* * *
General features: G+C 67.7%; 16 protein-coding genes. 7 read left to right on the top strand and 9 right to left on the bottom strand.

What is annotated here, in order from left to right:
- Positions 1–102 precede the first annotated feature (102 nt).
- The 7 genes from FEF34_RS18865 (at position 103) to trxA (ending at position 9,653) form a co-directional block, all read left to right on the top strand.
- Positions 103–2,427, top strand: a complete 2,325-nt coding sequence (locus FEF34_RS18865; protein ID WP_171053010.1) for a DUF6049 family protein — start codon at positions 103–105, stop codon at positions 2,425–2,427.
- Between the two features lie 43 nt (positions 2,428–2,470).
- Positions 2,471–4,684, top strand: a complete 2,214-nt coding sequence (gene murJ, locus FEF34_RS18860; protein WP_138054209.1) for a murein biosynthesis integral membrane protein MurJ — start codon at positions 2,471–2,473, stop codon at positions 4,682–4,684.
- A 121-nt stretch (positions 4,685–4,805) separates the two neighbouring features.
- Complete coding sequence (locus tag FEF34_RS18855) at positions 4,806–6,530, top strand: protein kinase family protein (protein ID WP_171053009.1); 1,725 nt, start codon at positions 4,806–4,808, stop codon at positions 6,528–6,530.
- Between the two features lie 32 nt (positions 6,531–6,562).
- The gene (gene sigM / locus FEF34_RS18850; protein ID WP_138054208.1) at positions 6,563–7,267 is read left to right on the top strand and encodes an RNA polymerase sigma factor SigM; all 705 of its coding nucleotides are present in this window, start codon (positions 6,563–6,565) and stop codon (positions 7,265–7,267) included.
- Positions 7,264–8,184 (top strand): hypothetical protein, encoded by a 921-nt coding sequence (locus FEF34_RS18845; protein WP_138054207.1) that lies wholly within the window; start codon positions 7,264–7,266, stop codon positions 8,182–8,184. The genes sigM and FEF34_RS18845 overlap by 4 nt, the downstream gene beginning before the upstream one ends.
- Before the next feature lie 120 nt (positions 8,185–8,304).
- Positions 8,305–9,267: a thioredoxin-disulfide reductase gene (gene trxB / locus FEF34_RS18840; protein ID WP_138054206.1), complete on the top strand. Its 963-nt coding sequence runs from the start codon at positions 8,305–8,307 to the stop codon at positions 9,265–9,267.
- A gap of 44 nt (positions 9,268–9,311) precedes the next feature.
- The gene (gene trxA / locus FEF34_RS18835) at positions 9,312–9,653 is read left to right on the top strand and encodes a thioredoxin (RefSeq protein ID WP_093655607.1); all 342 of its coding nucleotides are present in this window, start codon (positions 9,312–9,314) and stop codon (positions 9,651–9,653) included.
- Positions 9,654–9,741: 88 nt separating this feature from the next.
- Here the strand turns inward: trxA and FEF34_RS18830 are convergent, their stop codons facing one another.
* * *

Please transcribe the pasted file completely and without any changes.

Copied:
General features: G+C 67.7%; 16 protein-coding genes. 7 read left to right on the top strand and 9 right to left on the bottom strand.

What is annotated here, in order from left to right:
- Positions 1–102 precede the first annotated feature (102 nt).
- The 7 genes from FEF34_RS18865 (at position 103) to trxA (ending at position 9,653) form a co-directional block, all read left to right on the top strand.
- Positions 103–2,427, top strand: a complete 2,325-nt coding sequence (locus FEF34_RS18865; protein ID WP_171053010.1) for a DUF6049 family protein — start codon at positions 103–105, stop codon at positions 2,425–2,427.
- Between the two features lie 43 nt (positions 2,428–2,470).
- Positions 2,471–4,684, top strand: a complete 2,214-nt coding sequence (gene murJ, locus FEF34_RS18860; protein WP_138054209.1) for a murein biosynthesis integral membrane protein MurJ — start codon at positions 2,471–2,473, stop codon at positions 4,682–4,684.
- A 121-nt stretch (positions 4,685–4,805) separates the two neighbouring features.
- Complete coding sequence (locus tag FEF34_RS18855) at positions 4,806–6,530, top strand: protein kinase family protein (protein ID WP_171053009.1); 1,725 nt, start codon at positions 4,806–4,808, stop codon at positions 6,528–6,530.
- Between the two features lie 32 nt (positions 6,531–6,562).
- The gene (gene sigM / locus FEF34_RS18850; protein ID WP_138054208.1) at positions 6,563–7,267 is read left to right on the top strand and encodes an RNA polymerase sigma factor SigM; all 705 of its coding nucleotides are present in this window, start codon (positions 6,563–6,565) and stop codon (positions 7,265–7,267) included.
- Positions 7,264–8,184 (top strand): hypothetical protein, encoded by a 921-nt coding sequence (locus FEF34_RS18845; protein WP_138054207.1) that lies wholly within the window; start codon positions 7,264–7,266, stop codon positions 8,182–8,184. The genes sigM and FEF34_RS18845 overlap by 4 nt, the downstream gene beginning before the upstream one ends.
- Before the next feature lie 120 nt (positions 8,185–8,304).
- Positions 8,305–9,267: a thioredoxin-disulfide reductase gene (gene trxB / locus FEF34_RS18840; protein ID WP_138054206.1), complete on the top strand. Its 963-nt coding sequence runs from the start codon at positions 8,305–8,307 to the stop codon at positions 9,265–9,267.
- A gap of 44 nt (positions 9,268–9,311) precedes the next feature.
- The gene (gene trxA / locus FEF34_RS18835) at positions 9,312–9,653 is read left to right on the top strand and encodes a thioredoxin (RefSeq protein ID WP_093655607.1); all 342 of its coding nucleotides are present in this window, start codon (positions 9,312–9,314) and stop codon (positions 9,651–9,653) included.
- Positions 9,654–9,741: 88 nt separating this feature from the next.
- Here the strand turns inward: trxA and FEF34_RS18830 are convergent, their stop codons facing one another.